At the age of seventeen, Ganesh Man Singh’s grandfather took him to Rudra Shamsher’s durbar to get an appointment as bahidar of Mulki Adda. Mulki Adda was the central headquarter of the state’s administration and was then under the jurisdiction of Commander-in-Chief Rudra Shamsher (later driven away to Palpa by Sri Teen Maharaja Judhha Shamsher).

Ganesh Man Singh would ride a bicycle to work – a symbol of wealth and prestige during the time. Although minimum traffic rules prevailed, it was compulsory for bicycle riders to install a bell and lighting system, however not many, including Ganesh Man Singh paid attention towards it.

One day, on his way to office, an army officer stopped Singh. Using a derogatory tone, the army officer hurled racial abuses at Singh – calling him a ‘showy Newar’ for wearing clean clothes and riding a bicycle without lights and a bell. Singh politely reminded him that it was the police’s and not the military’s duty to remand cyclists for breaking the rule. The officer however continued his rant – up to a point where Singh could not tolerate any more. An out of patience and emboldened Singh pounced on him, and beat the army officer up.

The matter was taken to Padma Shumsher – because Singh had dealt four blows to the officer, he instructed a guard to hold Singh by his ears and pull him up four times.

“This incident acted as a fuel on fire upon my hatred towards the Ranas”; Singh later told Mathbar Singh.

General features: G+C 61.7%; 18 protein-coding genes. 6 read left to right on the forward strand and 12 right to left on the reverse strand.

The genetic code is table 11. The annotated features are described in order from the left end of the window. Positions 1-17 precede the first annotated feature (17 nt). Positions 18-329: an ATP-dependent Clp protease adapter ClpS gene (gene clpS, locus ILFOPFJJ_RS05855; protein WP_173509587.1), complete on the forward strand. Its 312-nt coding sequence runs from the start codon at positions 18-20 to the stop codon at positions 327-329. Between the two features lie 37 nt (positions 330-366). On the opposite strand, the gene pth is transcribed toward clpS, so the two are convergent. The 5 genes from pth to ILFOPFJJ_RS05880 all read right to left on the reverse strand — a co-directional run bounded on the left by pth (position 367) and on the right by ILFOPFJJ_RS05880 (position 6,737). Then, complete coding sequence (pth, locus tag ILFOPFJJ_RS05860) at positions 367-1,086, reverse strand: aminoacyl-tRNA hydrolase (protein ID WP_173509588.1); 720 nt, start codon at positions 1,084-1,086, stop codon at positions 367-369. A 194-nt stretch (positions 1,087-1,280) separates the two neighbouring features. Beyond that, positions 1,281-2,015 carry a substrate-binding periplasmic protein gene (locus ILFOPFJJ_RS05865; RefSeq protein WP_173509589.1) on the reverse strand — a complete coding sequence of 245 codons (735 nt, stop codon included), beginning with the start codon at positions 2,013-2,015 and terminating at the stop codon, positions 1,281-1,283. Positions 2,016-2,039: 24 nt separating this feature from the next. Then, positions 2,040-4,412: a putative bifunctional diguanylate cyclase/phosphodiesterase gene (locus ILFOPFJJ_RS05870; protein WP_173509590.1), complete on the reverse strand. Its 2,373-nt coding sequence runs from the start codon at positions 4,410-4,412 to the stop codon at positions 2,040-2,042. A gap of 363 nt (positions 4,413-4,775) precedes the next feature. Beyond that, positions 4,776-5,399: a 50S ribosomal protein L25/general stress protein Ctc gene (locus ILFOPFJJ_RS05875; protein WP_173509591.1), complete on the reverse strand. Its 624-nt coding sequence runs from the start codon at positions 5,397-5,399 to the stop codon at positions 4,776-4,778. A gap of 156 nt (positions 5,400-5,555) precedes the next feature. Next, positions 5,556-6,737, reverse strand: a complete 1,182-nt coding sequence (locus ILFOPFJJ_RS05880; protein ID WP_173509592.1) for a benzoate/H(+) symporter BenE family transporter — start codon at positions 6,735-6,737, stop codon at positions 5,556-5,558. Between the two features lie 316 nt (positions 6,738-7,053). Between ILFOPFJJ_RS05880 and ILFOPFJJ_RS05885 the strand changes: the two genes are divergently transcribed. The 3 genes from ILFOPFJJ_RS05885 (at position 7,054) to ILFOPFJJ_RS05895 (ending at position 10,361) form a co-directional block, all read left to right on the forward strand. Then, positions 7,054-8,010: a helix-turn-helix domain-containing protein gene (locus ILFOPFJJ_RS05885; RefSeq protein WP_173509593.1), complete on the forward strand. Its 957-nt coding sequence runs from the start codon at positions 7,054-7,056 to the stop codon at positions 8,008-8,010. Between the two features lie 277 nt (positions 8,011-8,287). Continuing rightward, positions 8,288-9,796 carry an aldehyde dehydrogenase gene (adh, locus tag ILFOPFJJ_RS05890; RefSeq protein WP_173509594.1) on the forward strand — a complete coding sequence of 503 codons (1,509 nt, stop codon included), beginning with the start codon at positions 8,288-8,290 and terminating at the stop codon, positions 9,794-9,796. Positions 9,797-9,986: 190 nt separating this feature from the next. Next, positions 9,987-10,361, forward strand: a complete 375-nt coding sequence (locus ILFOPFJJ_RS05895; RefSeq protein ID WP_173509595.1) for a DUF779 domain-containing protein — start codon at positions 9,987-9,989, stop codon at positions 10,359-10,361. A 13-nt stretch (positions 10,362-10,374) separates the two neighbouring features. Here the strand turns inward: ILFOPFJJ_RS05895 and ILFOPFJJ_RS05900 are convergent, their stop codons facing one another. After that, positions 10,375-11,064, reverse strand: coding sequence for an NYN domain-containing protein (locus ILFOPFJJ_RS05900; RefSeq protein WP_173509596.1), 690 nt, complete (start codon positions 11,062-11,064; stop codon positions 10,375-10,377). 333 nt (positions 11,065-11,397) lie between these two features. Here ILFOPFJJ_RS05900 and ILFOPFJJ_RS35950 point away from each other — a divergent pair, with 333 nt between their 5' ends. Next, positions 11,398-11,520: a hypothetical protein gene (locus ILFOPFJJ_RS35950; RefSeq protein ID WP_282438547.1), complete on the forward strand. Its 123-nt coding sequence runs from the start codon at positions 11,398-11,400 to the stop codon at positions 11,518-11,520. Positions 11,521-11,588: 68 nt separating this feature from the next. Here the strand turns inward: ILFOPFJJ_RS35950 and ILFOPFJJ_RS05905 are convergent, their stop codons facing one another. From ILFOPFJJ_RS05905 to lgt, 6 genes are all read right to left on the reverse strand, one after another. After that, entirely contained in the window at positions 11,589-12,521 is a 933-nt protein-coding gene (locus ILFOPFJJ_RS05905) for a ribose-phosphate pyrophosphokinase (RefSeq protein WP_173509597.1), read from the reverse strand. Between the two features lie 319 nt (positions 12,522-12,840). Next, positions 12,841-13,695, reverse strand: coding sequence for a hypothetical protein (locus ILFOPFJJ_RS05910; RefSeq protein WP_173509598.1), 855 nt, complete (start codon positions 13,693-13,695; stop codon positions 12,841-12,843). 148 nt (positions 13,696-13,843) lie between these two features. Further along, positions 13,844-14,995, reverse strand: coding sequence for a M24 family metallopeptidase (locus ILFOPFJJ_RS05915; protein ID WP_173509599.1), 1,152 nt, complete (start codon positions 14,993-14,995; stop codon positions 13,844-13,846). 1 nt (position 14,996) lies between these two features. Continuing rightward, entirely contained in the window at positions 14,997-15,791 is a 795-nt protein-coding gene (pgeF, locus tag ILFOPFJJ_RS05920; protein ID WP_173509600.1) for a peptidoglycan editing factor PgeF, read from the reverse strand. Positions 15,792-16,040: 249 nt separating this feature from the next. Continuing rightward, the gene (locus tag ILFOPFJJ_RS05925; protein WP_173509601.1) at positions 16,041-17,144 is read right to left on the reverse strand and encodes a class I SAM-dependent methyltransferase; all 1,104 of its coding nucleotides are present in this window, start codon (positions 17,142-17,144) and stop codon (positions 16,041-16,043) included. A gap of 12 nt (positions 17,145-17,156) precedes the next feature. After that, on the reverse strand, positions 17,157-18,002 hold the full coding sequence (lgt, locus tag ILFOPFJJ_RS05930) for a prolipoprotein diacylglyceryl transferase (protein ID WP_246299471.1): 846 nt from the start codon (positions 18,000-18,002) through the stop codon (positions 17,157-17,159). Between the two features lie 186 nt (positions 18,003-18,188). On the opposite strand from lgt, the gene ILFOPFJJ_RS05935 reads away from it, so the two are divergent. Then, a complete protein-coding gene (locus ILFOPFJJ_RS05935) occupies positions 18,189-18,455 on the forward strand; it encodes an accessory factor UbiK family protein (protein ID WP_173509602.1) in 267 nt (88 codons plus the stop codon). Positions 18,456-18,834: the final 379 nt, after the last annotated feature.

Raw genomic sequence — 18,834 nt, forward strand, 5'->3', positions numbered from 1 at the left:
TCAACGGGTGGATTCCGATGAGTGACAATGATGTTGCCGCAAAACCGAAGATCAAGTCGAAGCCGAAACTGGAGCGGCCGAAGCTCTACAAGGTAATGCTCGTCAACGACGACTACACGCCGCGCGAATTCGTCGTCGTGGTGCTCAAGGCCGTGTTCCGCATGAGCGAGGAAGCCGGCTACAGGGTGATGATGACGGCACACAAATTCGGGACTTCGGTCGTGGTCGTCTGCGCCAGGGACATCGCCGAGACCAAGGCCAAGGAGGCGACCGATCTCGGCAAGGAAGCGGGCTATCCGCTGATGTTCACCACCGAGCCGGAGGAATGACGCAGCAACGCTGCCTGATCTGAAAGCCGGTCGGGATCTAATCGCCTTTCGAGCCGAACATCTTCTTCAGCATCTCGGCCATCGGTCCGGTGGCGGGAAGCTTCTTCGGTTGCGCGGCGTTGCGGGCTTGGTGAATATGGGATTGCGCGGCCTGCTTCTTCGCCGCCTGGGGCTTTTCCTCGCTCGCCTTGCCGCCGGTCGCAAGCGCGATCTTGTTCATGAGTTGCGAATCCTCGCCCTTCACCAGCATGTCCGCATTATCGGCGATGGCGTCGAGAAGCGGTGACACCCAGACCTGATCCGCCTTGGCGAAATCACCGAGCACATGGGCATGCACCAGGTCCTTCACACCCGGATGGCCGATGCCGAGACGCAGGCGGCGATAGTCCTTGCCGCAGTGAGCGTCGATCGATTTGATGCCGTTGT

During his working years, Singh would be seen gambling a lot. He had lost quite a hefty sum of money, and owed a lot of money to his creditors – an amount that could not be covered with his salary.  A guilty conscience started nagging Singh after he tricked his grandmother towards giving him her gold bangles, to pawn and gamble more. Therefore, one day, when his grandfather was away in Hetauda, he broke open the Dhukuti, stole an amount equal to 25/30 thousand rupees – a hefty sum then.

With the amount he paid all his creditors, and with the balance headed to Calcutta. During the first 15 days, Singh enjoyed the city – toured the attractions, watched cinemas, explored new places. In the third week, he was taken back to Hetauda to meet his grandfather – who asked him the reason to steal?

After a slight admonishing, it was decided Singh would return to Calcutta.

In Calcutta, Singh resumed his studies and cleared his matriculation exam.

After clearing his matriculation, Singh joined the Vidyasagar College. In Vidyasagar, he started gravitating towards political activities – watched demonstrations, read about global and Nepali politics and took a keen interest in reading newspapers. So much so, Ganesh Man Singh started mailing newspaper clippings about Nepal’s political situation published in Indian papers to his friends in Nepal

– his first inclination towards a stirring a movement towards a democratic Nepal.